“More complex legal and financial obligations are now embedded in many of the Agreements that fundamentally shift the balance from sovereign interpretation of obligations towards obligations based on harmonisation of policy agendas, including many with structured legal obligations to harmonise and develop regulatory coherence into the future,” she said.

Ms George also said that questioning the credibility of treaties is one of Australia’s key future challenges and that in the rush to develop and politically promote so many trade 'deals' there has been little attention paid to analysing whether these treaties accord with Australia's national interest – how they are used, by whom, who benefits and options forgone.

“Academics, various advocacy groups but also more mainstream commercial interests are gradually questioning the value of such agreements, particularly their complexity – differing rules of origin, excessive claims of their benefits and also the lack of capacity of bureaucracies and trade peak bodies to translate how they might be utilised,” Ms George said.

A host of academics will join Ms George, including University of Sydney’s Professor Ben Saul and Professor Tim Stephens, Griffith University’s Dr Edwin Bikundo and Law School Dean and Head of School, Professor Penelope Mathew. They will also be joined by Professor Andrew Byrnes from the University of NSW and Australian National University’s Mr Richard Rowe.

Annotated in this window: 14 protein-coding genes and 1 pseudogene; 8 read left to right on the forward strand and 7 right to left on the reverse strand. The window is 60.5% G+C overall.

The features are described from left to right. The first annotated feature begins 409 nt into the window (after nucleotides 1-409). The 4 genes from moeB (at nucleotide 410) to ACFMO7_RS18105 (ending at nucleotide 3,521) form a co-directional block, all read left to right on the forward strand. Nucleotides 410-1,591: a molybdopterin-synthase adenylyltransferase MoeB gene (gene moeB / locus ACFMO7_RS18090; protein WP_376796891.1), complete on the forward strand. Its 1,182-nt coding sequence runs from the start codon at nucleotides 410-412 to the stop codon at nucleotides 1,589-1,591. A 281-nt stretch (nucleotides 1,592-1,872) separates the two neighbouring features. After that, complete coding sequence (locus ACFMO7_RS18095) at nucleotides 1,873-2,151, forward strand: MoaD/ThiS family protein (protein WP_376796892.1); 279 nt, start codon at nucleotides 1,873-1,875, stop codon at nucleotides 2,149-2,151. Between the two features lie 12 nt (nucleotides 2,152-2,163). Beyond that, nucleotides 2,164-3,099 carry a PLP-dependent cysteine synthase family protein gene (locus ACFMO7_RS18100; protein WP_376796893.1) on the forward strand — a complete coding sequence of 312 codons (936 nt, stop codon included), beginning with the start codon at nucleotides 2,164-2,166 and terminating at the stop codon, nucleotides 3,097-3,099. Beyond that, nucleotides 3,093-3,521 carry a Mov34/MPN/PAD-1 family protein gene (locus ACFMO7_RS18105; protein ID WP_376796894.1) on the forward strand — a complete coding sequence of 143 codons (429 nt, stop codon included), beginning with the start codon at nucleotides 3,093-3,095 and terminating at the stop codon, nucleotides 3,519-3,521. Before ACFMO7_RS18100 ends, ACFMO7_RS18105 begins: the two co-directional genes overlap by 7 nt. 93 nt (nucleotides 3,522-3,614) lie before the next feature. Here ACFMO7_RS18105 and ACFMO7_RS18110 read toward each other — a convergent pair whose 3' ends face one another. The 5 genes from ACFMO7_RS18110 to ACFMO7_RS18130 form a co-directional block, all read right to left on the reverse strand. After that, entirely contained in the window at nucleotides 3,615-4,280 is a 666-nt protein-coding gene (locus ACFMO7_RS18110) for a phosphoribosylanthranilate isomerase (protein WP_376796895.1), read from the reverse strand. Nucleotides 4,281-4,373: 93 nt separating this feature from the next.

Representatives from the Department of Foreign Affairs and Trade, and the Attorney-General’s Department will also provide a historical overview and what can be learned from the past 20 years. Current and former members of JSCOT will also provider their perspectives on the past and future of treaties in Australia.

JSCOT was established in 1996 to increase Parliamentary scrutiny of treaties as a result of reforms recommended by the Senate Committee report, Trick or Treaty.

For 20 years JSCOT has been examining treaties on behalf of the Parliament, and making recommendations on how – or if – Australia should take binding treaty action. JSCOT has inquired into 742 treaty actions and made over 157 reports to Parliament.

In that time, treaties have become increasingly complex. Australians are more connected to the broader world through trade, education and migration. International agreements increasingly affect not only broad issues of state but the actions and responsibilities of individual citizens. In our best interest: treaty scrutiny in a connected world is a free seminar on Friday, 18 March 2016 at Parliament House. To find out more, visit the Australian Parliament Website. Reserve your seat today or tune in at


“The Region that Ate Theory: Modernization and Democratization in East Asia”

Posted 8 March 2016

2016 Asia Research Centre Public Seminar Series

Professor Benjamin Reilly, Dean, Sir Walter Murdoch School, Murdoch University

Tuesday 8 March 2016

Senate Room, Murdoch University

11.30am to 1.00pm

Update 30 Mar 2016 Recording of the seminar can be found here.


The Region that Ate Theory: Modernization and Democratization in East Asia

This presentation looks at the disjuncture between democratic theory and democratic reality in East Asia. It focus particularly on the challenges that China and Southeast Asia presents for basic modernization theory, a foundation stone of comparative political science. In most of the rich world, including paradigmatic Northeast Asian cases of modernization such as Korea and Taiwan, economic development and democratization have tended to go hand in hand. In Southeast Asia, by contrast, almost none of the expected relationships between democracy and development seem to work. The most striking anomaly of all today is China, which appears to be moving ever further away from democratic reform as it grows richer. This presentation will explore this disjuncture between theory and practice.